If you need to lose weight pronto, running trumps lifting weights. Weight loss is all about expending more calories than you eat, and running simply has more burning power. However, the best strategy for overall fitness includes both cardio exercise such as running and strength-training exercise such as lifting weights. And don't forget about diet -- what you put in your mouth affects weight even more than exercise.
Running and Calories
It's hard to beat the calorie-blasting effects of running. At a moderate speed of 5 mph, a 160-pound woman burns around 600 calories per hour. Not too shabby -- and when she bumps it up to a vigorous 8 mph, the same woman torches about 860 calories per hour. To put this in perspective, it takes a deficit of approximately 3,500 calories to lose a pound of fat -- so you could theoretically drop a pound in four or five intense running sessions. However, only seasoned athletes can safely run for an hour straight, so don't expect these results if you're a newcomer to the track.
Weights and Calories
Lifting weights, a 160-pound woman burns about 365 calories per hour. But don't take these numbers at face value -- when you lift weights, you build valuable muscle mass. This muscle uses more energy than fat, even while you're sleeping, so weight training speeds up your metabolism in the long run. Despite the metabolism boost, however, strength training remains less effective for weight loss than cardio, according to a study published in the "Journal of Applied Physiology" in 2012. Researchers followed subjects over eight months and found that participants who performed aerobic exercise or a blend of aerobic exercise and weight training lost more weight than those who only performed weight training. However, both groups that performed weight training gained more lean muscle mass than the aerobics-only group.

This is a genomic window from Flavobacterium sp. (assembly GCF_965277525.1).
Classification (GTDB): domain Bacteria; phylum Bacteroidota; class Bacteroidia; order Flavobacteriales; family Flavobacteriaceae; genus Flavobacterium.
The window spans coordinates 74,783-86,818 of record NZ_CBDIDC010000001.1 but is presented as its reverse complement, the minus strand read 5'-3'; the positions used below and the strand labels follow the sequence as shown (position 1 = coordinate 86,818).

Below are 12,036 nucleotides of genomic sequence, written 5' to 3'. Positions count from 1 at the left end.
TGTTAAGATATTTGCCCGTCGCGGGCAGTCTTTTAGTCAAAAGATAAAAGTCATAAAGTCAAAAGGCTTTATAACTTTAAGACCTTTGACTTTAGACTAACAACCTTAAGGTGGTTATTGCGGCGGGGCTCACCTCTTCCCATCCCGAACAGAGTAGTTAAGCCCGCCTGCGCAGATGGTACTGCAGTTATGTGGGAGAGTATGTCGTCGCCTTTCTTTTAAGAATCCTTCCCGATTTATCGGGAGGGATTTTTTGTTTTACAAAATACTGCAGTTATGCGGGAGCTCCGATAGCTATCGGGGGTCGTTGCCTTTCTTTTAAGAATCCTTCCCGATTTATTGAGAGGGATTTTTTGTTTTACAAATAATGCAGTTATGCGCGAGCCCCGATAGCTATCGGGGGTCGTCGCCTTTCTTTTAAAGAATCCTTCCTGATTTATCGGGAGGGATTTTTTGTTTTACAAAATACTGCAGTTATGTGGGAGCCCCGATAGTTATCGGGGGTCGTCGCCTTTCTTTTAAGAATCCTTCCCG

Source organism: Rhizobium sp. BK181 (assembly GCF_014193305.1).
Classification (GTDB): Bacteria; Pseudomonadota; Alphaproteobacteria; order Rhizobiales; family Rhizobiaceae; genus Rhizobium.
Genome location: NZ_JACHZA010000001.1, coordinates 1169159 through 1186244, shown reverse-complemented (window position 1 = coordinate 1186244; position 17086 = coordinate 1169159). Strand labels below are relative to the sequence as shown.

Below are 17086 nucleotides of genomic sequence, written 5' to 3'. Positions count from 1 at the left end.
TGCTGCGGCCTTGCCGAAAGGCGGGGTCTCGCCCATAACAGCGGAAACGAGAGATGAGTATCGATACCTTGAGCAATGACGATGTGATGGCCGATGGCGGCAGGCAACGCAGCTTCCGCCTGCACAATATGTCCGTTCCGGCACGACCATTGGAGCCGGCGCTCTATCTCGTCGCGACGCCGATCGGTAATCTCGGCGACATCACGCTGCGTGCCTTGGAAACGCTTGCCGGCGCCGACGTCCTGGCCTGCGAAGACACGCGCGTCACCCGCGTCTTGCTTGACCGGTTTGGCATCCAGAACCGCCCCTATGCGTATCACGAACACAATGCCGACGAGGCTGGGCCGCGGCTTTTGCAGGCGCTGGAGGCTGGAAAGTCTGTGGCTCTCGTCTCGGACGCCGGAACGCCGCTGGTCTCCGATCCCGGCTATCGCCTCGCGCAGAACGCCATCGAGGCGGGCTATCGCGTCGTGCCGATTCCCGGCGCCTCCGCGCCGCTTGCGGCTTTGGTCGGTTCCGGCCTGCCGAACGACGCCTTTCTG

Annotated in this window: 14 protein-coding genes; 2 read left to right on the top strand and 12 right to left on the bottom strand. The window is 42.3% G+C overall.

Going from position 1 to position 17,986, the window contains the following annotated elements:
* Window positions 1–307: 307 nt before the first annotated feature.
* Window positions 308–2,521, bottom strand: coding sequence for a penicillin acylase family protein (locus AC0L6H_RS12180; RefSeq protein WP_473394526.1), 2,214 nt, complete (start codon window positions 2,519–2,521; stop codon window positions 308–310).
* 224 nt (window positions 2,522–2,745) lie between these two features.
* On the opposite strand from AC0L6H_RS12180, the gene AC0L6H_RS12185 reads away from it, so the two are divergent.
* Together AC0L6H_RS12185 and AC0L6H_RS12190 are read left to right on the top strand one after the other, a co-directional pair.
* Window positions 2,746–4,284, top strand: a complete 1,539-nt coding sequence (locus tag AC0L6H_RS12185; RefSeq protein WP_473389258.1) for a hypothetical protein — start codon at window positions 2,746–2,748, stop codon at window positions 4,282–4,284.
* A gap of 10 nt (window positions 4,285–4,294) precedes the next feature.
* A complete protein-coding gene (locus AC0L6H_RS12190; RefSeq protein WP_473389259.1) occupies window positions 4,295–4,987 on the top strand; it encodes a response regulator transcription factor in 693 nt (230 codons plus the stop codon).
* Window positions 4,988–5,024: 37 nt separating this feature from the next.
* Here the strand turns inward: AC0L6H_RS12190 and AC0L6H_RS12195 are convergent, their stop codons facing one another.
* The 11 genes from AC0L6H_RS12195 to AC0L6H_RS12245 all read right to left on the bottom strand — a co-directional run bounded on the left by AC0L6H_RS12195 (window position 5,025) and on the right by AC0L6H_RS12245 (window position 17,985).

To lose the weight for good, vary your routine with both cardio and strength training. Fit running or other vigorous aerobic exercise such as swimming laps into your routine for 75 to 150 minutes per week, or perform moderate cardio such as walking or swimming freestyle for 150 to 300 minutes per week. Hit the weights or perform other strength-training moves three times weekly for 20 to 30 minutes a pop. Pump all of your major muscle groups -- your legs, arms, back, chest, buttocks and abs.
To avoid injury and burnout, avoid diving headlong into a difficult exercise routine. If you don't run right now, start by walking and slowly incorporate running intervals of a minute or two. For weightlifting, stick with weights that you can lift 12 times -- your muscles should be exhausted by the 12th rep. Slowly work up to two to three sets. Allow your muscles at least 24 hours of recovery between strength-training sessions; it's fine to run two or more days in a row. Visit your doctor before starting a new weight-loss program.
- MayoClinic.com: Exercise for Weight Loss: Calories Burned in 1 Hour
- American College of Sports Medicine: Metabolism Is Modifiable With the Right Lifestyle Changes
- Centers for Disease Control and Prevention: How Much Physical Activity Do Adults Need?
- MayoClinic.com: Strength Training: Get Stronger, Leaner, Healthier
- Journal of Applied Physiology: Effects of Aerobic and/or Resistance Training on Body Mass and Fat Mass in Overweight or Obese Adults
Nina K. is a Los Angeles-based journalist who has been published by USAToday.com, Fitday.com, Healthy Living Magazine, Organic Authority and numerous other print and web publications. She has a philosophy degree from the University of Colorado and a journalism certificate from UCLA.